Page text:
Now, that isn’t to say that China will not flex its muscles. It has recently done so by sending over thirty-eight warplanes close to Taiwan. But it is important to keep in mind that none of these warplanes actually entered into Taiwan’s airspace, thus not breaching its sovereignty. What China did that day did not signify an invasion in the near future. Instead, it was testing the island and its allies—particularly its American ones, demonstrating its military power as the country celebrated its 72nd anniversary of the People’s Republic of China founding.

The number of climate migrants will rise in the new year

This year, the world has seen many catastrophes due to climate change: a snow blizzard in Spain, a cyclone in Fiji, a sandstorm in China, and wildfires in Greece and Turkey. We’ve even seen it in our own backyard here in Canada: with this past summer’s wildfires in Northern Ontario to a heat dome and recent heavy rains and flooding in British Columbia.

It is clear that the international community is taking great notice of its negative impacts, assembling for COP26 back in November and concluding the conference with a pledge to achieve net-zero by mid-century.

Despite COP26 objectives and goals, it is clear that certain impacts of climate change have already taken shape. One major negative impact is the eventual rise of climate migrants. From these catastrophes, displacement occurs due to the loss of habitable environments, destruction of homes, and the rise of food insecurity.  Further, the countries that are most affected by climate displacement are developing nations, and, as climate change worsens, the World Bank estimates it could trigger 216 million people to migrate within their own countries by 2050.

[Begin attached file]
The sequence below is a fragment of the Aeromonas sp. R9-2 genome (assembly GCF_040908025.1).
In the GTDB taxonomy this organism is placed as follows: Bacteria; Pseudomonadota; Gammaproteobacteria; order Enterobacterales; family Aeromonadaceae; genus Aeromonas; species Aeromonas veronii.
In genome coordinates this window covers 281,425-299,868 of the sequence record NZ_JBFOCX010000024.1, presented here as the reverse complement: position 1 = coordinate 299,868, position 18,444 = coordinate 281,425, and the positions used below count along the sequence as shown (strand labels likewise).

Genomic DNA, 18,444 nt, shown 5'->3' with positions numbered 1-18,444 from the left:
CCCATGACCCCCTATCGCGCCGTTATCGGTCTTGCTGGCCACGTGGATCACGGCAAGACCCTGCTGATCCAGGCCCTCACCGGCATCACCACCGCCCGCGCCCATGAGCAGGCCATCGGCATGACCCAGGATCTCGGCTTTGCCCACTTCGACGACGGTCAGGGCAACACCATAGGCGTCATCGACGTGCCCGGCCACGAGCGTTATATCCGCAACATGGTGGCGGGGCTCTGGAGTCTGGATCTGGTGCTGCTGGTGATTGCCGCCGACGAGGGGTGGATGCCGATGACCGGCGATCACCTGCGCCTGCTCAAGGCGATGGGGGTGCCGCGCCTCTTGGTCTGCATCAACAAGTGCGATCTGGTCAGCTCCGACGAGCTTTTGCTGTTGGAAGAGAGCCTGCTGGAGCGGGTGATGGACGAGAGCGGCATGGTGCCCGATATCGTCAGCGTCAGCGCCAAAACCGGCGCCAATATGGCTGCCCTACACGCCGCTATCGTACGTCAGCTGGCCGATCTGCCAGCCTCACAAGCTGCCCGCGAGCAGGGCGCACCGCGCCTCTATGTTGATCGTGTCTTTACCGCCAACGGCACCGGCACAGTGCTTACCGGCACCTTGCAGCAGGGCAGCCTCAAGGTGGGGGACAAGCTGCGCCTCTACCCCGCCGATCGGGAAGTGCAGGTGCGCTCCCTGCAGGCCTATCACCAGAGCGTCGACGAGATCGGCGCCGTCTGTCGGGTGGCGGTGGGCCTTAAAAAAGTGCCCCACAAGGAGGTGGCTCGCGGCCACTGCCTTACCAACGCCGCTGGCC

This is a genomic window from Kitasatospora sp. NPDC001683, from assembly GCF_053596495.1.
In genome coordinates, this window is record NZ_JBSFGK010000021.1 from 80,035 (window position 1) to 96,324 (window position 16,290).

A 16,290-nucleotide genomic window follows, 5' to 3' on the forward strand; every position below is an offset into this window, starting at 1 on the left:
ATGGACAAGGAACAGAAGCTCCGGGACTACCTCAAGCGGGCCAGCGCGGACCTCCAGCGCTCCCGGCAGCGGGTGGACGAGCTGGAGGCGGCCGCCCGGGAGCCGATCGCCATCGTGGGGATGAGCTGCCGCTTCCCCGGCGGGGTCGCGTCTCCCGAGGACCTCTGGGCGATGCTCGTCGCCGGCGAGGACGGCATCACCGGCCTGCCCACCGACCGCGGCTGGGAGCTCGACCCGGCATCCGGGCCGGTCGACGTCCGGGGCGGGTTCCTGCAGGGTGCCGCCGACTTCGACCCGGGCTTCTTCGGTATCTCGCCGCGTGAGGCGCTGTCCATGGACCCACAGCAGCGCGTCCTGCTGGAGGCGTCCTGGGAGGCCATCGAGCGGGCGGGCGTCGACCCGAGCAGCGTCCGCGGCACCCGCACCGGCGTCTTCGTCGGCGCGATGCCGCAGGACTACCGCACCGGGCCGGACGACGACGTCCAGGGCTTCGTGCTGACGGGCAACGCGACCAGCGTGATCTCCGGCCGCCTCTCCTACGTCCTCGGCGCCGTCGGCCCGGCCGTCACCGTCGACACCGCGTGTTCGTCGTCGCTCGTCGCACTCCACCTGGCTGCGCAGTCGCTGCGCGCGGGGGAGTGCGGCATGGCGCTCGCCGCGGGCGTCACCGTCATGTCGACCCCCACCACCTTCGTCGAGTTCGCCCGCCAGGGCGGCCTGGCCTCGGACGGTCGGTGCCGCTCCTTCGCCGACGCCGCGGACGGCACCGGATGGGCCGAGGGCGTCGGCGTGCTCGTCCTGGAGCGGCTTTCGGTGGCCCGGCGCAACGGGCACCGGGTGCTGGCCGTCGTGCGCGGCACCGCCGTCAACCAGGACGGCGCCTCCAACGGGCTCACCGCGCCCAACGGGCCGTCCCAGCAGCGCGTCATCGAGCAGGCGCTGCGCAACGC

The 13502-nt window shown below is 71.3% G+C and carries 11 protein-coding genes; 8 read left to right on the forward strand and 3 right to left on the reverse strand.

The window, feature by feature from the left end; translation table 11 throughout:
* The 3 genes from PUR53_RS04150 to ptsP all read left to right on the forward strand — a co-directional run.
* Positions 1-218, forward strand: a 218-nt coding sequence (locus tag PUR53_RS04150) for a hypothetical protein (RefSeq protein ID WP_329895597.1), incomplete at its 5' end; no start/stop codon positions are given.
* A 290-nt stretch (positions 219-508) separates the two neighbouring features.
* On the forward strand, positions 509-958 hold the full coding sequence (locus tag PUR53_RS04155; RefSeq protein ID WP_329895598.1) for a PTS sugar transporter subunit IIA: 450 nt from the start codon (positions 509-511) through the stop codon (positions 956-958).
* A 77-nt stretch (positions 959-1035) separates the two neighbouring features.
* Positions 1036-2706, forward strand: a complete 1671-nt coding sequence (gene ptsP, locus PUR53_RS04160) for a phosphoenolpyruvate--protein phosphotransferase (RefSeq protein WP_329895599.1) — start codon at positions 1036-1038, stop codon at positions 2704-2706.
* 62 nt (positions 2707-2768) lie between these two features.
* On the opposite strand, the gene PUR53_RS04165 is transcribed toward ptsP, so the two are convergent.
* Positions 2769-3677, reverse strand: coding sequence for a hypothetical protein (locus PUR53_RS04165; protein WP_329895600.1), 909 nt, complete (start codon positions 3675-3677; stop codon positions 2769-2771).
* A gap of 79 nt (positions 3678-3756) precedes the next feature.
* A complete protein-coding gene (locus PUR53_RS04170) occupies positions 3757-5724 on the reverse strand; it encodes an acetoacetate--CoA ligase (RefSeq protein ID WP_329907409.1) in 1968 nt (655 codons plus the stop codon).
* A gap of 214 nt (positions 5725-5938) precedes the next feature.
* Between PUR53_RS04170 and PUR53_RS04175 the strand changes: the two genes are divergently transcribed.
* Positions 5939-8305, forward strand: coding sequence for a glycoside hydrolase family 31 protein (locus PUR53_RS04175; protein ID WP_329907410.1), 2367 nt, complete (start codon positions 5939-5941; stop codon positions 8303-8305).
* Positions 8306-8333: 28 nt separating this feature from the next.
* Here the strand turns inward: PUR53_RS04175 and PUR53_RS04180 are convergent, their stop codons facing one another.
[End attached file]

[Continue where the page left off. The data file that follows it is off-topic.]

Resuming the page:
While achieving certain climate change objectives may lessen the impact, it is already set in motion nonetheless. It is only a matter of time before we see mass migrations go across borders. It already has been happening at the U.S.-Mexico border with the rise of Central American migrants.

As such, it shouldn’t be a surprise, sadly, to see the rise of climate migrants being reported in the new year. Additionally, we will have to have the difficult discussion of whether or not climate migrants legally qualify as refugees.